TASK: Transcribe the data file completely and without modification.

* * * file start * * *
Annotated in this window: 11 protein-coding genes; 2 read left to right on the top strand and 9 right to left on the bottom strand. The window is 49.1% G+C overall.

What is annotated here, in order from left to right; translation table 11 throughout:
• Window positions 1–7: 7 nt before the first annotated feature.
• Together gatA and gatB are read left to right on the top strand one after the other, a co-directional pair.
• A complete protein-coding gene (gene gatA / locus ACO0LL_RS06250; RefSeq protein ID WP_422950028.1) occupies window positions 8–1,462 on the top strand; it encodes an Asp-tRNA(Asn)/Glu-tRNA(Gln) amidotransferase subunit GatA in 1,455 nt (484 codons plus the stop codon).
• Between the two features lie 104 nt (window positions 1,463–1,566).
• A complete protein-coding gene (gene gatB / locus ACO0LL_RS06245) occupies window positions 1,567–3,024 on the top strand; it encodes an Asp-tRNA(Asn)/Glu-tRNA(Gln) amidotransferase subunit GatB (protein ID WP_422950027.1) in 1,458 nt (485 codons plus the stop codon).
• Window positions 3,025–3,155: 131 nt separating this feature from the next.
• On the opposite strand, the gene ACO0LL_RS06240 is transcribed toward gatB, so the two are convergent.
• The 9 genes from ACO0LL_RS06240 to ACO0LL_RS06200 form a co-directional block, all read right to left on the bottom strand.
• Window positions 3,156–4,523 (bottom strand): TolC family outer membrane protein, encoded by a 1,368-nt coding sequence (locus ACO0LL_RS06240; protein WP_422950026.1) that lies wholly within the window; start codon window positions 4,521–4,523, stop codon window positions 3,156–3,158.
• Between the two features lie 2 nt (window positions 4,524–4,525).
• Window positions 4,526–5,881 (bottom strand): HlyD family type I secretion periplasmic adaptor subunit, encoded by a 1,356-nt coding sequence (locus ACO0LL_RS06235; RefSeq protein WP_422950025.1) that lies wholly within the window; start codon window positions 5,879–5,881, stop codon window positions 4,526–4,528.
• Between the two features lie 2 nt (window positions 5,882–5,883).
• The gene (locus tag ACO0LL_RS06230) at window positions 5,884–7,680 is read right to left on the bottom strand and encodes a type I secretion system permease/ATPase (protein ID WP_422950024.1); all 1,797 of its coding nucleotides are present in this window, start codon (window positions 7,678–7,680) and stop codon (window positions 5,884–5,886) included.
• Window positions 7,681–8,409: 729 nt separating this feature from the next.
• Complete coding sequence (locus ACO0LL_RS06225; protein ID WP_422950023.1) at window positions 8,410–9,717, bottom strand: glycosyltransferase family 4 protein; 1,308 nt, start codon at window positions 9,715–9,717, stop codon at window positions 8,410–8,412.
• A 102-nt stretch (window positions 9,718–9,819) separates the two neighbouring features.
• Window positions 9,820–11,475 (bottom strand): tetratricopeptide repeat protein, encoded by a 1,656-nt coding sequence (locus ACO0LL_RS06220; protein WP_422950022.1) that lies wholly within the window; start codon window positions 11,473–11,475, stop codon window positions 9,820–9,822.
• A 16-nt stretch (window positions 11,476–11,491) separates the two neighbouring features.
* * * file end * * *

Annotated in this window: 11 protein-coding genes; 2 read left to right on the top strand and 9 right to left on the bottom strand. The window is 49.1% G+C overall.

What is annotated here, in order from left to right; translation table 11 throughout:
• Window positions 1–7: 7 nt before the first annotated feature.
• Together gatA and gatB are read left to right on the top strand one after the other, a co-directional pair.
• A complete protein-coding gene (gene gatA / locus ACO0LL_RS06250; RefSeq protein ID WP_422950028.1) occupies window positions 8–1,462 on the top strand; it encodes an Asp-tRNA(Asn)/Glu-tRNA(Gln) amidotransferase subunit GatA in 1,455 nt (484 codons plus the stop codon).
• Between the two features lie 104 nt (window positions 1,463–1,566).
• A complete protein-coding gene (gene gatB / locus ACO0LL_RS06245) occupies window positions 1,567–3,024 on the top strand; it encodes an Asp-tRNA(Asn)/Glu-tRNA(Gln) amidotransferase subunit GatB (protein ID WP_422950027.1) in 1,458 nt (485 codons plus the stop codon).
• Window positions 3,025–3,155: 131 nt separating this feature from the next.
• On the opposite strand, the gene ACO0LL_RS06240 is transcribed toward gatB, so the two are convergent.
• The 9 genes from ACO0LL_RS06240 to ACO0LL_RS06200 form a co-directional block, all read right to left on the bottom strand.
• Window positions 3,156–4,523 (bottom strand): TolC family outer membrane protein, encoded by a 1,368-nt coding sequence (locus ACO0LL_RS06240; protein WP_422950026.1) that lies wholly within the window; start codon window positions 4,521–4,523, stop codon window positions 3,156–3,158.
• Between the two features lie 2 nt (window positions 4,524–4,525).
• Window positions 4,526–5,881 (bottom strand): HlyD family type I secretion periplasmic adaptor subunit, encoded by a 1,356-nt coding sequence (locus ACO0LL_RS06235; RefSeq protein WP_422950025.1) that lies wholly within the window; start codon window positions 5,879–5,881, stop codon window positions 4,526–4,528.
• Between the two features lie 2 nt (window positions 5,882–5,883).
• The gene (locus tag ACO0LL_RS06230) at window positions 5,884–7,680 is read right to left on the bottom strand and encodes a type I secretion system permease/ATPase (protein ID WP_422950024.1); all 1,797 of its coding nucleotides are present in this window, start codon (window positions 7,678–7,680) and stop codon (window positions 5,884–5,886) included.
• Window positions 7,681–8,409: 729 nt separating this feature from the next.
• Complete coding sequence (locus ACO0LL_RS06225; protein ID WP_422950023.1) at window positions 8,410–9,717, bottom strand: glycosyltransferase family 4 protein; 1,308 nt, start codon at window positions 9,715–9,717, stop codon at window positions 8,410–8,412.
• A 102-nt stretch (window positions 9,718–9,819) separates the two neighbouring features.
• Window positions 9,820–11,475 (bottom strand): tetratricopeptide repeat protein, encoded by a 1,656-nt coding sequence (locus ACO0LL_RS06220; protein WP_422950022.1) that lies wholly within the window; start codon window positions 11,473–11,475, stop codon window positions 9,820–9,822.
• A 16-nt stretch (window positions 11,476–11,491) separates the two neighbouring features.